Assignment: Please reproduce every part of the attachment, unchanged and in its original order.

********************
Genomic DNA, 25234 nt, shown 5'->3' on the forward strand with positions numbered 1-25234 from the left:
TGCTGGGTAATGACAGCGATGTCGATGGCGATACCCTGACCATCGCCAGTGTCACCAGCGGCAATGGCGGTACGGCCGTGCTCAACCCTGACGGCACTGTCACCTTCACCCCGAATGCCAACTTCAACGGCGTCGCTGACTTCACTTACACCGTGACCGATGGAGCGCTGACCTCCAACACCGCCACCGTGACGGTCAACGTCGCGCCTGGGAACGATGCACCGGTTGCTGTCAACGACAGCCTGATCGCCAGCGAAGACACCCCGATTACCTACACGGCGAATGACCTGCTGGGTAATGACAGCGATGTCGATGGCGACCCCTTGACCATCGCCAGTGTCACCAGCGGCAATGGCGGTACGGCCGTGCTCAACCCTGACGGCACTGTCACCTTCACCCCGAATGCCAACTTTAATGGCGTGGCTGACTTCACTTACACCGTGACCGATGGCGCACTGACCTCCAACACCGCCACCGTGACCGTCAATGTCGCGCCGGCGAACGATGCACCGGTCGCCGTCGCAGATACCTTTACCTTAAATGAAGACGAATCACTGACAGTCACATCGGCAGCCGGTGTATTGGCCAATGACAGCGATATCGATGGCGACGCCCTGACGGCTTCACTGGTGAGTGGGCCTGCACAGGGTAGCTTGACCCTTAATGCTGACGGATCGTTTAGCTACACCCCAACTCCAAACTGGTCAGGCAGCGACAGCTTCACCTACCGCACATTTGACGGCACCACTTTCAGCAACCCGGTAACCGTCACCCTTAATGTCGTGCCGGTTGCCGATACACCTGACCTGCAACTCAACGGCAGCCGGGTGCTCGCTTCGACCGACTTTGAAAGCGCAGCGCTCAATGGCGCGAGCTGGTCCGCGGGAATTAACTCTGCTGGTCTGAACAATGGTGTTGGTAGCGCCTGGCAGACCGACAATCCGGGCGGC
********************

Genomic DNA, 25234 nt, shown 5'->3' on the forward strand with positions numbered 1-25234 from the left:
TGCTGGGTAATGACAGCGATGTCGATGGCGATACCCTGACCATCGCCAGTGTCACCAGCGGCAATGGCGGTACGGCCGTGCTCAACCCTGACGGCACTGTCACCTTCACCCCGAATGCCAACTTCAACGGCGTCGCTGACTTCACTTACACCGTGACCGATGGAGCGCTGACCTCCAACACCGCCACCGTGACGGTCAACGTCGCGCCTGGGAACGATGCACCGGTTGCTGTCAACGACAGCCTGATCGCCAGCGAAGACACCCCGATTACCTACACGGCGAATGACCTGCTGGGTAATGACAGCGATGTCGATGGCGACCCCTTGACCATCGCCAGTGTCACCAGCGGCAATGGCGGTACGGCCGTGCTCAACCCTGACGGCACTGTCACCTTCACCCCGAATGCCAACTTTAATGGCGTGGCTGACTTCACTTACACCGTGACCGATGGCGCACTGACCTCCAACACCGCCACCGTGACCGTCAATGTCGCGCCGGCGAACGATGCACCGGTCGCCGTCGCAGATACCTTTACCTTAAATGAAGACGAATCACTGACAGTCACATCGGCAGCCGGTGTATTGGCCAATGACAGCGATATCGATGGCGACGCCCTGACGGCTTCACTGGTGAGTGGGCCTGCACAGGGTAGCTTGACCCTTAATGCTGACGGATCGTTTAGCTACACCCCAACTCCAAACTGGTCAGGCAGCGACAGCTTCACCTACCGCACATTTGACGGCACCACTTTCAGCAACCCGGTAACCGTCACCCTTAATGTCGTGCCGGTTGCCGATACACCTGACCTGCAACTCAACGGCAGCCGGGTGCTCGCTTCGACCGACTTTGAAAGCGCAGCGCTCAATGGCGCGAGCTGGTCCGCGGGAATTAACTCTGCTGGTCTGAACAATGGTGTTGGTAGCGCCTGGCAGACCGACAATCCGGGCGGC